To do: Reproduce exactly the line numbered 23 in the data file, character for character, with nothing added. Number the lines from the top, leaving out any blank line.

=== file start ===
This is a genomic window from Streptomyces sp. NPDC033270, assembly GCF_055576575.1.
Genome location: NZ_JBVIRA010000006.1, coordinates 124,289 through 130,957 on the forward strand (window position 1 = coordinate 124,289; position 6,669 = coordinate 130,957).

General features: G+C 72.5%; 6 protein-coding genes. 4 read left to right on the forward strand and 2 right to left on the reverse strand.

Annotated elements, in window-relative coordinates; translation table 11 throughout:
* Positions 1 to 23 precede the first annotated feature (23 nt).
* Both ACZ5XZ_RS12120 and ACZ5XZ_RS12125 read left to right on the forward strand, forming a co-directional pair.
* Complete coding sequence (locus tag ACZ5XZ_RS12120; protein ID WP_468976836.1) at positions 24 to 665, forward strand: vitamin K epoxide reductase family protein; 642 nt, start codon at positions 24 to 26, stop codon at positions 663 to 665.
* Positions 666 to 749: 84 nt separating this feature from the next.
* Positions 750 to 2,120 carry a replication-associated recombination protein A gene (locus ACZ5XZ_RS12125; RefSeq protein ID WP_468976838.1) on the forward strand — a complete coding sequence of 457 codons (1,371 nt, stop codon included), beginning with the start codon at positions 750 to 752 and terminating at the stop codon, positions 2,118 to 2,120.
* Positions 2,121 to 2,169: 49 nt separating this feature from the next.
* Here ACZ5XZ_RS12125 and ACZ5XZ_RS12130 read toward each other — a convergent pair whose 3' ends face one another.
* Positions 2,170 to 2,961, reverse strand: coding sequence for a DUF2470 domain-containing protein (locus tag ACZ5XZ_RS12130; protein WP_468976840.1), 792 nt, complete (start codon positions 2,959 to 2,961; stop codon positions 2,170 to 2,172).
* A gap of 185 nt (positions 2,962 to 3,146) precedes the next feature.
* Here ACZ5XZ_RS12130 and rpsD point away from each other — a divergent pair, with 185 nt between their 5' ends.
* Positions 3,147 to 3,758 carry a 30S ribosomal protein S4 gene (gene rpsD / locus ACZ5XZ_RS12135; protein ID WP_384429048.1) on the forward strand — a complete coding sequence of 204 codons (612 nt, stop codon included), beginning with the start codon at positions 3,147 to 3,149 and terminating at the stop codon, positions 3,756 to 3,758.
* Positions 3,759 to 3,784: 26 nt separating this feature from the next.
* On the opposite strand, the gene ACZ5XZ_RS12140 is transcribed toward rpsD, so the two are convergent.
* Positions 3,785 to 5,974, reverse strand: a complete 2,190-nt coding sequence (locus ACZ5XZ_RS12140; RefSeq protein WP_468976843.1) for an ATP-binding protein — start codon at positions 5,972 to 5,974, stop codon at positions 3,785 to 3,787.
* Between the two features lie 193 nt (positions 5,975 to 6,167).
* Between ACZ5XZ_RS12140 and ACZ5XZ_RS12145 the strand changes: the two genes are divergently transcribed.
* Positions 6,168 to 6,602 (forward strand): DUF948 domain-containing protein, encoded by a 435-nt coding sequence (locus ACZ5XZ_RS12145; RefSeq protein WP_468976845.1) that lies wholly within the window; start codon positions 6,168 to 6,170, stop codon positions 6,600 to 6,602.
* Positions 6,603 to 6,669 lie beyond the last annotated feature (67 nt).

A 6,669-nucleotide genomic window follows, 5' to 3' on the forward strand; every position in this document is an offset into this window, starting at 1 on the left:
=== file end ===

A 6,669-nucleotide genomic window follows, 5' to 3' on the forward strand; every position in this document is an offset into this window, starting at 1 on the left: